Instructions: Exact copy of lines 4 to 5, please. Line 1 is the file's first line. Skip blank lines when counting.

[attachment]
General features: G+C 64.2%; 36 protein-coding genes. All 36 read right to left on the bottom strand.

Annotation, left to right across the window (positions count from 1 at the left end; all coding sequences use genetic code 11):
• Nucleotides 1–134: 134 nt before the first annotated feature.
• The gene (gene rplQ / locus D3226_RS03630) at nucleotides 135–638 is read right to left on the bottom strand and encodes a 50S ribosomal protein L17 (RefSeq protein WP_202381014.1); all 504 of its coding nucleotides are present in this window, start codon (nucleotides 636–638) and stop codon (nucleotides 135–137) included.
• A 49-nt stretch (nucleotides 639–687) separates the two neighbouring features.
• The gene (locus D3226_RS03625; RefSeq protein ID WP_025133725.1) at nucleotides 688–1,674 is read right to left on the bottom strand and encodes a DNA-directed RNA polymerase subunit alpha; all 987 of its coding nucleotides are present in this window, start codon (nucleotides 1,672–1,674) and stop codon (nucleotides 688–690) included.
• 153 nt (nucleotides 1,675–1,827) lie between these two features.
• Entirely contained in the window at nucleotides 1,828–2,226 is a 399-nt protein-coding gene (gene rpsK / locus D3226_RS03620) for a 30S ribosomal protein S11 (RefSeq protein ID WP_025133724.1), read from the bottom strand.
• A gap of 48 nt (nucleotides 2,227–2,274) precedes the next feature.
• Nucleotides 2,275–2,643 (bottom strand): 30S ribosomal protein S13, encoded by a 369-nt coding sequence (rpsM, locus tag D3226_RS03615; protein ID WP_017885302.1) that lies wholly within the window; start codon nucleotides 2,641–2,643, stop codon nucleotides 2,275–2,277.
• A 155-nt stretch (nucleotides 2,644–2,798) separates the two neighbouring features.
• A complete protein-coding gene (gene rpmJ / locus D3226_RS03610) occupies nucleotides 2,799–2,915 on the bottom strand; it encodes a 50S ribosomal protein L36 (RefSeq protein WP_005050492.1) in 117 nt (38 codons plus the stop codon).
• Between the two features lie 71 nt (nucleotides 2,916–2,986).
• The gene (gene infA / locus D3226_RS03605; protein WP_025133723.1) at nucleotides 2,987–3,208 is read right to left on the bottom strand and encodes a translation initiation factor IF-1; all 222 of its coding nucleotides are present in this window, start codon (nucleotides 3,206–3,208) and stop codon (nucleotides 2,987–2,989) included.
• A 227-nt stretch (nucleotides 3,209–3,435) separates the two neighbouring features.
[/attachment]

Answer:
• The gene (gene rplQ / locus D3226_RS03630) at nucleotides 135–638 is read right to left on the bottom strand and encodes a 50S ribosomal protein L17 (RefSeq protein WP_202381014.1); all 504 of its coding nucleotides are present in this window, start codon (nucleotides 636–638) and stop codon (nucleotides 135–137) included.
• A 49-nt stretch (nucleotides 639–687) separates the two neighbouring features.